Saturday, 19 April 2014

First female “penis” discovered in cave-dwelling insects

Neotrogla aurora female penis
Image showing the female penis of N. aurora
Credit: Current Biology, Yoshizawa et al.
Kingdom: Animalia
Phylum: Arthropoda
Class: Insecta
Order: Psocoptera
Family: Prionoglarididae
Genus: Neotrogla
Species: N. aurora, N. curvet and 2 other

This Thursday, researchers announced that they have discovered several insect species that display the "world's first" known instance of gender-reversed genitalia. In simple words, they have found 4 insect species with female... "penises" and male "vaginae"!

All four species live in dry Brazilian caves and feed on bat guano. They belong to the genus Neotrogla, of the Psocoptera order which is commonly known as booklice or barklice. They are small -2.7 mm to 3.7 mm long- and look like flies, with nothing particularly strange about their appearance other than their bizarre reproductive system.

"Although sex-role reversal has been identified in several different animals, Neotrogla is the only example in which the intromittent organ is also reversed." said leading author, Kazunori Yoshizawa from the Hokkaido University in Japan.

Prolonged and reversed mating
The researchers found that these insects mate for an impressive 40 to 70 hours, during which, the female inserts an elaborate, penis-like organ -called gynosome- into the male's vagina-like opening.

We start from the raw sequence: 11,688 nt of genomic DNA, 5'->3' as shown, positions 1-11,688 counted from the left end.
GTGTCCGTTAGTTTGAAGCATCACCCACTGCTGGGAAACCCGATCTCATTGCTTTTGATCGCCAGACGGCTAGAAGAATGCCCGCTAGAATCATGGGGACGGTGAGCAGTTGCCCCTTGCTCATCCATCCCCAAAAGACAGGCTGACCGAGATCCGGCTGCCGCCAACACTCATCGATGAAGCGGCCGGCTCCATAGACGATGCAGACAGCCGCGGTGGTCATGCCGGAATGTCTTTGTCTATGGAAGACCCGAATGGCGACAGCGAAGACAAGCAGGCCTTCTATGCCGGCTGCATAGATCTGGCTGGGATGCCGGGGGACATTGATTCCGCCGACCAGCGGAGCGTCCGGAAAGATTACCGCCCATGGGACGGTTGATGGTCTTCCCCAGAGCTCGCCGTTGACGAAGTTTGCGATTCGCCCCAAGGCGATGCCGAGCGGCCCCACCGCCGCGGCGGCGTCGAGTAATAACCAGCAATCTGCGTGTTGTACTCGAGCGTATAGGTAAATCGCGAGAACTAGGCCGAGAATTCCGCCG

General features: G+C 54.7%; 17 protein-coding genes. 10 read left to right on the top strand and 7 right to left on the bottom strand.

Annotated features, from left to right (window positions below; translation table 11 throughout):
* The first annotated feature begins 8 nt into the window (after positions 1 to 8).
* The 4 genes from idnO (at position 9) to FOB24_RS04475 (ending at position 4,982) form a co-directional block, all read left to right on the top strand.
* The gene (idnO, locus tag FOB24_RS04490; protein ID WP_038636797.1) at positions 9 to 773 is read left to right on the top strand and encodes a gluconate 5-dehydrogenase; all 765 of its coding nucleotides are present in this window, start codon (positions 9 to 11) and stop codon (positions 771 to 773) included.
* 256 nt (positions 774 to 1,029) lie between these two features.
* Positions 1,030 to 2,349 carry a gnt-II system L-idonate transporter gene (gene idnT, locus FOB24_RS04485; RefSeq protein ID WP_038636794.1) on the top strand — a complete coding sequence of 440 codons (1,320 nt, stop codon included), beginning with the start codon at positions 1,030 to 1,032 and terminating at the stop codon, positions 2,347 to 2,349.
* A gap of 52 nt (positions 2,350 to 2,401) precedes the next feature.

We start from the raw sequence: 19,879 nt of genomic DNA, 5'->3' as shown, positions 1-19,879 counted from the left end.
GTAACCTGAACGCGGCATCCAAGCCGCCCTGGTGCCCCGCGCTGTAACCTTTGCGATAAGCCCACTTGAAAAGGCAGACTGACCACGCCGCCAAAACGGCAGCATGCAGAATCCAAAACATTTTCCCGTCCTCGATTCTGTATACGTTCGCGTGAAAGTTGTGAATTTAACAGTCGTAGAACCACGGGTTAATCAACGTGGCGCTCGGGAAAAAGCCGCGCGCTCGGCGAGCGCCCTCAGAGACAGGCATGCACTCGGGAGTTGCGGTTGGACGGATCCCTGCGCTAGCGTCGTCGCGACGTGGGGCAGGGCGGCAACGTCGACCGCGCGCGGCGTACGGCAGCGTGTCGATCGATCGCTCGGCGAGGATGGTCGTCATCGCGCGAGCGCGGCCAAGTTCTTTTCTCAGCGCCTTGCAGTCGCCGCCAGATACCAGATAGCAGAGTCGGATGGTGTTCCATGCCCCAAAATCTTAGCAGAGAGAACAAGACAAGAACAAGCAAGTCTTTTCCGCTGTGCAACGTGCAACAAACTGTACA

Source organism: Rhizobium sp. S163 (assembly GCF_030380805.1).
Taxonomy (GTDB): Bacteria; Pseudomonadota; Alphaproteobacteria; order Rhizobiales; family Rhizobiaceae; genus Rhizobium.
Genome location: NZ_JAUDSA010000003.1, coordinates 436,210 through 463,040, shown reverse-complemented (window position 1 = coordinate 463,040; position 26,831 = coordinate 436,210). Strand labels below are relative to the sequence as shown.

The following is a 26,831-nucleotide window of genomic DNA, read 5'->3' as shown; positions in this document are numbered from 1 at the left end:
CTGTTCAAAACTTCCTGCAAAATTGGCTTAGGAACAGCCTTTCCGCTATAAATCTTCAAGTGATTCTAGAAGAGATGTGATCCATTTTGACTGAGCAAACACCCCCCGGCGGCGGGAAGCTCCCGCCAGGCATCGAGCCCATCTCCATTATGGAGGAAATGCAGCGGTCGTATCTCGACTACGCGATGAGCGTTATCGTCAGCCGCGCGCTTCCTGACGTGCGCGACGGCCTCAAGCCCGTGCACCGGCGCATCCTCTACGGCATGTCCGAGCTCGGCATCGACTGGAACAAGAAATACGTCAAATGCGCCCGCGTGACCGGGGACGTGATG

According to co-author Rodrigo Ferreira, the females may forcibly hold on the males for such long periods of time to get as much of their sperm and seminal fluid as possible.

"One of the couples copulated for around 73 hours." said Ferreira.

The spikes along the female penis anchors it to the male's "vagina" so strongly that when the researchers tried to separate one of the couples, they tore apart the male’s body without affecting the genital coupling.

N. curvet mating
Female N. curvet (top) mates with a male
Credit: Yoshizawa Kazunori

The researchers speculate that the prolonged copulation and the genitalia reversal may be an evolutionary trait guided by the resource-poor cave environment in which these insects live. Males provide females with nutritious seminal fluids in addition to sperm, making it advantageous for the females to mate for prolonged periods.

The findings on Neotrogla offer new opportunities to test ideas about sexual selection, conflict between the sexes, and the evolution of novelty, claim the researchers, who now plan to look into studies of behavior, physiology, and more. First on their list is to establish a healthy population of the insects in the lab.

"It will be important to unveil why, among many sex-role-reversed animals, only Neotrogla evolved the elaborated female penis." said Yoshitaka Kamimura from Keio University in Japan. 

It has a penis, so it should be a male, no?
Contrary to what common sense may tell you, the presence or absence of certain genitalia isn't the determining factor to whether an individual is male or female. Gametes are.  

By definition,male gametes are small, motile, and optimised to transport their genetic information over a distance, while female gametes are large, non-motile and contain the nutrients necessary for the early development of the young organism.

It just happens that males usually have a penis and females a vagina. Usually..

- Yoshizawa, K., Ferreira, R., Kamimura, Y., & Lienhard, C. (2014). Female Penis, Male Vagina, and Their Correlated Evolution in a Cave Insect Current Biology DOI: 10.1016/j.cub.2014.03.022

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